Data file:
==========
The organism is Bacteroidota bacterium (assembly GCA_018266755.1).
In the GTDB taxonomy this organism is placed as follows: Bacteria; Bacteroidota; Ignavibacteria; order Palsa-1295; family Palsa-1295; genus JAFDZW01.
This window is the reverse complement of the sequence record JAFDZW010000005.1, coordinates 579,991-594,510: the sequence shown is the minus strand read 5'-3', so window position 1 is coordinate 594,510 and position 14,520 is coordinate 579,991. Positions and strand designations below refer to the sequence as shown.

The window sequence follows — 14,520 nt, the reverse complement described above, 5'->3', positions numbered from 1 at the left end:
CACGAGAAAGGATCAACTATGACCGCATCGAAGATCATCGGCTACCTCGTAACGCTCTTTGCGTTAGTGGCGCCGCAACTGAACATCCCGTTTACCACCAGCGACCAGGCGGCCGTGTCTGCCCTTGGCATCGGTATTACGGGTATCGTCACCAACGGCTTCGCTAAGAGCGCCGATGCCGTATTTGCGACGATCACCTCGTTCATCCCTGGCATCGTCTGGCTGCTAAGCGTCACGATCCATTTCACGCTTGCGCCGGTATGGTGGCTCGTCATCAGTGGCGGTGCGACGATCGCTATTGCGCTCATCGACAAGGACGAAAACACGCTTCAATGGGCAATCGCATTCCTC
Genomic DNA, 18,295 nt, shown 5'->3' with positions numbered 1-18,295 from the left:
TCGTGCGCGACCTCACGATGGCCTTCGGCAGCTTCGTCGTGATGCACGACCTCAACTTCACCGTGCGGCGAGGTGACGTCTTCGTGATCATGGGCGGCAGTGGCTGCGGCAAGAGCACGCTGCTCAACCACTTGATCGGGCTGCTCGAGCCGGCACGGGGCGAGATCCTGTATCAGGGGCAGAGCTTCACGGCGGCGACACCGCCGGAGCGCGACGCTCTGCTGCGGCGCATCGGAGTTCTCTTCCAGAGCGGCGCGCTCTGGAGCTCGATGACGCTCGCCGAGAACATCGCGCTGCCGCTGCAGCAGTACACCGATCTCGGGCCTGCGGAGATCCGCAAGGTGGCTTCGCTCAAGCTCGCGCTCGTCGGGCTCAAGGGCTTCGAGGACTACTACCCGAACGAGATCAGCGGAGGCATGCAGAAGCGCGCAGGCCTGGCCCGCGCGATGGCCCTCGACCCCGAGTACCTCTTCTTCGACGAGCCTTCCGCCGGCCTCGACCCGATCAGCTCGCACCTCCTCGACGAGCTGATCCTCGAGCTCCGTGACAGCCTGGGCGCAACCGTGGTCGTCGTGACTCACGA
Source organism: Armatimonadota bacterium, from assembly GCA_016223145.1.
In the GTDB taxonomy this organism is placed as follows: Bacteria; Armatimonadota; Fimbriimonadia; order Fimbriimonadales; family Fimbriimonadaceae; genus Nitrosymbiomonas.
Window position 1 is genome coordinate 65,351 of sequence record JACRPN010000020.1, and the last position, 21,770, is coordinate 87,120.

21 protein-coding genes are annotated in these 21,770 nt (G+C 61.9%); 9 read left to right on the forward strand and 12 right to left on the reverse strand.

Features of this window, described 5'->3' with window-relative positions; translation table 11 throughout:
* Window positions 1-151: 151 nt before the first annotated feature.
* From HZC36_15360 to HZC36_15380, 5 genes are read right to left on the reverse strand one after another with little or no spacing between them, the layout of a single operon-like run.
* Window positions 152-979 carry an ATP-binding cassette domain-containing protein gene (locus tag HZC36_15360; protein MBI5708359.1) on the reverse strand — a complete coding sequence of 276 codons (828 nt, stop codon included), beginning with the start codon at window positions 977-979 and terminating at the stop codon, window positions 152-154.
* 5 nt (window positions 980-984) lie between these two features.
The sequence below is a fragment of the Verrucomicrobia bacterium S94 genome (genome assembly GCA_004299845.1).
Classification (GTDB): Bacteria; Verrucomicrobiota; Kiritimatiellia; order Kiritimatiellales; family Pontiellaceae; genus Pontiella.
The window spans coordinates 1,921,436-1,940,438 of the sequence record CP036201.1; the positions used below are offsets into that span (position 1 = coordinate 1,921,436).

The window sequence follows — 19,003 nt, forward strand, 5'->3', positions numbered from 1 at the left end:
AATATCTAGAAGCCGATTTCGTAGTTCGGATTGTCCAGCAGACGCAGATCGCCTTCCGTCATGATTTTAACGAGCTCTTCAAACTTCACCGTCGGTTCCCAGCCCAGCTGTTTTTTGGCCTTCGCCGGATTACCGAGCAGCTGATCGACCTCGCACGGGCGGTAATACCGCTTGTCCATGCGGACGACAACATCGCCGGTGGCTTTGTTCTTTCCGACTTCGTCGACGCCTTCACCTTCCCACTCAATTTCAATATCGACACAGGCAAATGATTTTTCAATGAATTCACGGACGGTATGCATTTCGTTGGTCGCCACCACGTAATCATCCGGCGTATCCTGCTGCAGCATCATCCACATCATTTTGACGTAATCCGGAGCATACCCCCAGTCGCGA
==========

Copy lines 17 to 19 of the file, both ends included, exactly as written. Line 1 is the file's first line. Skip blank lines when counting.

The sequence below is a fragment of the Verrucomicrobia bacterium S94 genome (genome assembly GCA_004299845.1).
Classification (GTDB): Bacteria; Verrucomicrobiota; Kiritimatiellia; order Kiritimatiellales; family Pontiellaceae; genus Pontiella.
The window spans coordinates 1,921,436-1,940,438 of the sequence record CP036201.1; the positions used below are offsets into that span (position 1 = coordinate 1,921,436).